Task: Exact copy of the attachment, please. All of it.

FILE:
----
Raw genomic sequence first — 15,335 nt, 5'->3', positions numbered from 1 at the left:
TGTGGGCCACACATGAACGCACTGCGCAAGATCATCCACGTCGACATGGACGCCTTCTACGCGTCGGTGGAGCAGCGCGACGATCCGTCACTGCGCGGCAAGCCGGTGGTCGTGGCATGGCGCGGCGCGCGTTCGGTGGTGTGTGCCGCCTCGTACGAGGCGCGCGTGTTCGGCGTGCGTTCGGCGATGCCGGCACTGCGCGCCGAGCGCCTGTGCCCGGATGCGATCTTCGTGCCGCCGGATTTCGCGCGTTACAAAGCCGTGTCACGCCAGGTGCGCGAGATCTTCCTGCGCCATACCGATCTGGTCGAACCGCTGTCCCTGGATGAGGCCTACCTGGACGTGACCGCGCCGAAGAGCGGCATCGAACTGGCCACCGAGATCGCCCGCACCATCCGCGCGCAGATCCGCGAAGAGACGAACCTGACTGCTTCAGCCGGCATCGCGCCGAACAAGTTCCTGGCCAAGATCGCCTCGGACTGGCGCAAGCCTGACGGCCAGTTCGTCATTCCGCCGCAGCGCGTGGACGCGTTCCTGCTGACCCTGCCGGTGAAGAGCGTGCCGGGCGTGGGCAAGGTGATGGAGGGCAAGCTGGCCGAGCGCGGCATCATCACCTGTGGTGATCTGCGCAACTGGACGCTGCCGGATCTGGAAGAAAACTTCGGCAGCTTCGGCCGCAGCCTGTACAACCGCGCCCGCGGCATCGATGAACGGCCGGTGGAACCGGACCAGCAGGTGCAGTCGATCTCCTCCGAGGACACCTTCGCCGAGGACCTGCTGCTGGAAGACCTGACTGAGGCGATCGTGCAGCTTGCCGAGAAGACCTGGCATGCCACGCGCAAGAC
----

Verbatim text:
Raw genomic sequence first — 15,335 nt, 5'->3', positions numbered from 1 at the left:
TGTGGGCCACACATGAACGCACTGCGCAAGATCATCCACGTCGACATGGACGCCTTCTACGCGTCGGTGGAGCAGCGCGACGATCCGTCACTGCGCGGCAAGCCGGTGGTCGTGGCATGGCGCGGCGCGCGTTCGGTGGTGTGTGCCGCCTCGTACGAGGCGCGCGTGTTCGGCGTGCGTTCGGCGATGCCGGCACTGCGCGCCGAGCGCCTGTGCCCGGATGCGATCTTCGTGCCGCCGGATTTCGCGCGTTACAAAGCCGTGTCACGCCAGGTGCGCGAGATCTTCCTGCGCCATACCGATCTGGTCGAACCGCTGTCCCTGGATGAGGCCTACCTGGACGTGACCGCGCCGAAGAGCGGCATCGAACTGGCCACCGAGATCGCCCGCACCATCCGCGCGCAGATCCGCGAAGAGACGAACCTGACTGCTTCAGCCGGCATCGCGCCGAACAAGTTCCTGGCCAAGATCGCCTCGGACTGGCGCAAGCCTGACGGCCAGTTCGTCATTCCGCCGCAGCGCGTGGACGCGTTCCTGCTGACCCTGCCGGTGAAGAGCGTGCCGGGCGTGGGCAAGGTGATGGAGGGCAAGCTGGCCGAGCGCGGCATCATCACCTGTGGTGATCTGCGCAACTGGACGCTGCCGGATCTGGAAGAAAACTTCGGCAGCTTCGGCCGCAGCCTGTACAACCGCGCCCGCGGCATCGATGAACGGCCGGTGGAACCGGACCAGCAGGTGCAGTCGATCTCCTCCGAGGACACCTTCGCCGAGGACCTGCTGCTGGAAGACCTGACTGAGGCGATCGTGCAGCTTGCCGAGAAGACCTGGCATGCCACGCGCAAGAC